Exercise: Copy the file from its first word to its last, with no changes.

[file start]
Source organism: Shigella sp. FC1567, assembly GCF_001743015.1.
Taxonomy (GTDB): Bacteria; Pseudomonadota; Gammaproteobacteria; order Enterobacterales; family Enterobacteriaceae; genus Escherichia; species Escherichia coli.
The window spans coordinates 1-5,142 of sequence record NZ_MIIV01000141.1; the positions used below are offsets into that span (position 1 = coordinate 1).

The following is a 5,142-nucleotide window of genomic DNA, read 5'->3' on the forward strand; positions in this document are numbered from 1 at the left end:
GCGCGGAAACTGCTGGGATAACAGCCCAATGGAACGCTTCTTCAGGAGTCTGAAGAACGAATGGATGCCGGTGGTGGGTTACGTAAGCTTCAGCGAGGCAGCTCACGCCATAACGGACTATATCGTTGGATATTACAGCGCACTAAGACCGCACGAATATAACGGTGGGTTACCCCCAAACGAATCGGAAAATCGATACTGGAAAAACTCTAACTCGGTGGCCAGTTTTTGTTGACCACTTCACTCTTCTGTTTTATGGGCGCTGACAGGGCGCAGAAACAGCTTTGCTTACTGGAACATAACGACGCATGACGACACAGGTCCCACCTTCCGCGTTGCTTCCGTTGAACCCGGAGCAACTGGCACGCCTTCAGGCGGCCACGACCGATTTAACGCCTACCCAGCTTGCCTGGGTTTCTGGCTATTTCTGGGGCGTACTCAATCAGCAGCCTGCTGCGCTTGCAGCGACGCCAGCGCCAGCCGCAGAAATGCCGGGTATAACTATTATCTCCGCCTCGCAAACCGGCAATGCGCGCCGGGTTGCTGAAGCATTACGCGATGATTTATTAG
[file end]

Source organism: Shigella sp. FC1567, assembly GCF_001743015.1.
Taxonomy (GTDB): Bacteria; Pseudomonadota; Gammaproteobacteria; order Enterobacterales; family Enterobacteriaceae; genus Escherichia; species Escherichia coli.
The window spans coordinates 1-5,142 of sequence record NZ_MIIV01000141.1; the positions used below are offsets into that span (position 1 = coordinate 1).

The following is a 5,142-nucleotide window of genomic DNA, read 5'->3' on the forward strand; positions in this document are numbered from 1 at the left end:
GCGCGGAAACTGCTGGGATAACAGCCCAATGGAACGCTTCTTCAGGAGTCTGAAGAACGAATGGATGCCGGTGGTGGGTTACGTAAGCTTCAGCGAGGCAGCTCACGCCATAACGGACTATATCGTTGGATATTACAGCGCACTAAGACCGCACGAATATAACGGTGGGTTACCCCCAAACGAATCGGAAAATCGATACTGGAAAAACTCTAACTCGGTGGCCAGTTTTTGTTGACCACTTCACTCTTCTGTTTTATGGGCGCTGACAGGGCGCAGAAACAGCTTTGCTTACTGGAACATAACGACGCATGACGACACAGGTCCCACCTTCCGCGTTGCTTCCGTTGAACCCGGAGCAACTGGCACGCCTTCAGGCGGCCACGACCGATTTAACGCCTACCCAGCTTGCCTGGGTTTCTGGCTATTTCTGGGGCGTACTCAATCAGCAGCCTGCTGCGCTTGCAGCGACGCCAGCGCCAGCCGCAGAAATGCCGGGTATAACTATTATCTCCGCCTCGCAAACCGGCAATGCGCGCCGGGTTGCTGAAGCATTACGCGATGATTTATTAG